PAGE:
Saturday, December 10, 2011

Effective Isotropic Radiated Power (EIRP)

Some would say that this is a very simple topic with which to start a blog about wireless deployments, but if there is one thing that most people often get wrong it is the simple matter of correctly setting their transmit power on their Access Point for use with a specific antenna.

While many vendors of enterprise wireless equipment allow the power to be set by simply selecting a country code, this is a fundamental topic that should be understood by ANYONE looking at deploying an enterprise wireless solution in any market vertical. It is important not just for the benefit of being on the correct side of the law in the country you are operating in but also for making sure that enough wireless access points are installed to achieve a high enough Received Signal Strength across the coverage area.

This post aims to provide a complete definition of EIRP and the implications of the laws that regulate it in different territories complete with a few vendor examples. Regulation of EIRP and how it applies to 802.11n MIMO is also included.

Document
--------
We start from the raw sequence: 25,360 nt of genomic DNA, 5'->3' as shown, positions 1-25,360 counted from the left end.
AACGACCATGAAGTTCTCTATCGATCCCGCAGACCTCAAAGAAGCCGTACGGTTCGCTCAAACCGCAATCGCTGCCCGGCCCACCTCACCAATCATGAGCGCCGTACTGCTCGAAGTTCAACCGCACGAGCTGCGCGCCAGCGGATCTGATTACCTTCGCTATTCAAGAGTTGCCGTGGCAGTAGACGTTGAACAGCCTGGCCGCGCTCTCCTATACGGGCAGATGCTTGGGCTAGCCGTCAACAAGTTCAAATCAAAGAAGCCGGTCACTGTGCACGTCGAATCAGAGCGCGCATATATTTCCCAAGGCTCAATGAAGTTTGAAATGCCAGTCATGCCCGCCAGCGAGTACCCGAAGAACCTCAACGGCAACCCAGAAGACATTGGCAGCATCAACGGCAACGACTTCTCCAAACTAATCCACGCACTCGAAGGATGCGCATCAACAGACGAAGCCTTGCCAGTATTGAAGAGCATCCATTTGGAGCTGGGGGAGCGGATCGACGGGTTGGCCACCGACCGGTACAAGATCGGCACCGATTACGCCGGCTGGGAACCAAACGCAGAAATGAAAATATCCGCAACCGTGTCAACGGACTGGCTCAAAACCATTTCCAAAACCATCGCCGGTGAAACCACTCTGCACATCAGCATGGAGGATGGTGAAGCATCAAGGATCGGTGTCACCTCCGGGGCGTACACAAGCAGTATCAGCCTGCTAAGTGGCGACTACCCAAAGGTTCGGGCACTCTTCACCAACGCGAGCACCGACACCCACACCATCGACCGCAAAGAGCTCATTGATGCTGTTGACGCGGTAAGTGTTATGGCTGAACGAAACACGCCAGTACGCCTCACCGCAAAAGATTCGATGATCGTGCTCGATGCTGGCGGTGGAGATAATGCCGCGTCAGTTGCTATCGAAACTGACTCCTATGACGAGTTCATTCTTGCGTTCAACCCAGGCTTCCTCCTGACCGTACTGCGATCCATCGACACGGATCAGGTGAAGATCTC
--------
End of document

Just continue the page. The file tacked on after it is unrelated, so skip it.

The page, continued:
To properly define EIRP one must first define the term "isotropic". An isotropic source is one that radiates power evenly in all directions. A good example of an isotropic source is the sun. Think of using a square solar panel perhaps 1 square metre in dimension. No matter where you are in space, as long as you are a certain distance away from the sun, you will receive the same amount of power on that solar panel. You can think of this as the amount of power per square metre at a certain distance. As you move further from the sun, the amount of power per square metre becomes lower as the sun's power spreads out into space. The power per square metre is referred to as the Power Density. This is an important concept when beginning to understand EIRP.